Prepared by Dr. John E. Marshall
Matt. 6:10a “Thy. . .”
Do not overlook the significance of this second person possessive pronoun. “The enthusiasm of the kingdom is missing. . . .because there is so little enthusiasm for the King” (Andrew Murray). We waste our time trying to promote God’s kingdom if we are not first promoting the kingdom’s God. Only if He is important to us will His kingdom be, too. Until passionate for Him we will not be passionate for His work. In all we do, God must be first and foremost. He is everything.
We have long been told our motivation for evangelism and missions should be a burning, earnest compassion for the lost. People are going to Hell, and we should care. This is certainly a legitimate and powerful motive for spreading the Gospel, but the primary impetus for outreach must spring from a love for God.
John Dawson, a leader in Youth With a Mission, points out in his book “Taking Our Cities for God” that generating and sustaining a strong feeling of love for prechristians is often difficult. “Love the lost” is a key phrase in our theological jargon, but in reality it is usually hard to feel deeply for a general population.
If I showed us a photograph of someone we had never met, we would find it hard to love that individual deeply. It is also hard to have and hold a deep abiding love for a nation, a people group, or a concept as nebulous as “all prechristians.”
God can and does give us concern for unbelievers unknown to us, but the best way to foster evangelism and missions is to emphasize and improve our love for God, whom we do know firsthand. We should witness to neighbors primarily because Jesus died for them and He deserves “the reward of his suffering” (Dawson). We should do missions around the world because God’s precious Lamb shed His blood for all peoples and deserves to see benefits derived from His sacrifice.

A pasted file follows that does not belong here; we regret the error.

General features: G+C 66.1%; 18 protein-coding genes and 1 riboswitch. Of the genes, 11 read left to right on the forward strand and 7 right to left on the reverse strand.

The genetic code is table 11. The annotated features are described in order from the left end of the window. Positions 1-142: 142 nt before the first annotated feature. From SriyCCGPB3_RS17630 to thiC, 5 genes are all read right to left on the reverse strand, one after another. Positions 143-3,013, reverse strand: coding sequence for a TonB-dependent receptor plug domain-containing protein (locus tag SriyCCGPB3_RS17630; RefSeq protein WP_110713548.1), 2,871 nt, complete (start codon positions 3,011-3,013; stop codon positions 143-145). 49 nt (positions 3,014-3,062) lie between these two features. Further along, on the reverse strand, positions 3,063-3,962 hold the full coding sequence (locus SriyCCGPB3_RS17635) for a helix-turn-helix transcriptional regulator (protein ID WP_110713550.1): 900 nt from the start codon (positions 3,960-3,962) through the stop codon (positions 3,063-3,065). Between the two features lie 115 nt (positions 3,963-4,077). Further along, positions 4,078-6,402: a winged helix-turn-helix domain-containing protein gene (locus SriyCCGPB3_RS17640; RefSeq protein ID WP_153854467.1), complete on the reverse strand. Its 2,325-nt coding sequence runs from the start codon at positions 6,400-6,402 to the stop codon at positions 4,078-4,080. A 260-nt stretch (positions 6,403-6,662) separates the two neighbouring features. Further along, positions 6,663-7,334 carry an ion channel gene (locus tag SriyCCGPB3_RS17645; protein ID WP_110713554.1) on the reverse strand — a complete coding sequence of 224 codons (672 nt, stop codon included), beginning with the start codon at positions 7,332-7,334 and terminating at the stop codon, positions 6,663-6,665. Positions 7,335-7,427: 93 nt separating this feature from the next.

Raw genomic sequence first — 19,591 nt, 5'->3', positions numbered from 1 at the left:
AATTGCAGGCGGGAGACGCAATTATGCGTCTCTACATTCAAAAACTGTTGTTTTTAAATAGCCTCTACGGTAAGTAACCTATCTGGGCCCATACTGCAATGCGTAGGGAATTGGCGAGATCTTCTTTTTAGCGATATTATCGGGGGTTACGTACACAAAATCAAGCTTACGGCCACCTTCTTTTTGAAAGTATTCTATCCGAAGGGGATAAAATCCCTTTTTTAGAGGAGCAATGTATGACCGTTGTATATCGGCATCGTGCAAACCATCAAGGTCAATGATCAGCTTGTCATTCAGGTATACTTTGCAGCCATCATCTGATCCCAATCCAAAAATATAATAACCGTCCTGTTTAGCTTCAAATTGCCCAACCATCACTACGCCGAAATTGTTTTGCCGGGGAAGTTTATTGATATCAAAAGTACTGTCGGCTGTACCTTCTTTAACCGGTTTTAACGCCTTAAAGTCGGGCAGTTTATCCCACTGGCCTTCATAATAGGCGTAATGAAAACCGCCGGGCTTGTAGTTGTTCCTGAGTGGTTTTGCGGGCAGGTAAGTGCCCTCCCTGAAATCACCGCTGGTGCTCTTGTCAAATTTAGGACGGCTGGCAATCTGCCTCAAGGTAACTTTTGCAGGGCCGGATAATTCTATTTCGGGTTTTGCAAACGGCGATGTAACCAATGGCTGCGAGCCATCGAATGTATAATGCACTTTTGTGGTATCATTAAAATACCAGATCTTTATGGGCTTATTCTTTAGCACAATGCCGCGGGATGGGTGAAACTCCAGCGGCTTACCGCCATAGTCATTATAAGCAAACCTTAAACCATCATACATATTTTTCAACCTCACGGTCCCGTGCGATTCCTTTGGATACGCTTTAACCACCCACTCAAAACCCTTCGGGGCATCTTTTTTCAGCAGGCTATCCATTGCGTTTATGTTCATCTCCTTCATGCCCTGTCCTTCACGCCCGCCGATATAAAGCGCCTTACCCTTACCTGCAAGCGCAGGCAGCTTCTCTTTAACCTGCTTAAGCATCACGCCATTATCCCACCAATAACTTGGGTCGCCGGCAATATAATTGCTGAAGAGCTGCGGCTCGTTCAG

The fountain of outreach must first spring from a heart in love with God. If we stumble over this word “thy,” the words “kingdom come” will impact us little.
Matt. 6:10b “. . .kingdom. . .”
God rules a moral and spiritual kingdom whose adherents give absolute allegiance solely to King Jesus. It is an inner kingdom, setting up its throne within the hearts of its citizens. God’s kingdom is not built on armies or earthly governments. It knows nothing of man-drawn boundaries, political entities, or time. All earthly kingdoms come and go, rise and fall, but God’s Kingdom ever abides. In every way, His kingdom is far greater than all the kingdoms of earth combined.
We should want God to rule over all hearts and minds, for this world’s kingdoms leave us unfulfilled. In our world woe and ruin abound. On every hand we see petty dictators, tyranny, the strong crushing the weak. Women and children are dehumanized, and now Christians are the most persecuted group in the world.
This world-wide reign of pain and despair is not the kind of kingdom activity God ordains. Jesus wants all things that hurt removed. Look around at earth’s anguish, and say, “This is not of God. An enemy has done this. Sin has invaded.”
Each generation sees the problems of its day and, wanting something better, tries to lift the lot of humanity. Each generation offers its own new solution–communism, capitalism, social reform, education, science, civilization, politics, etc.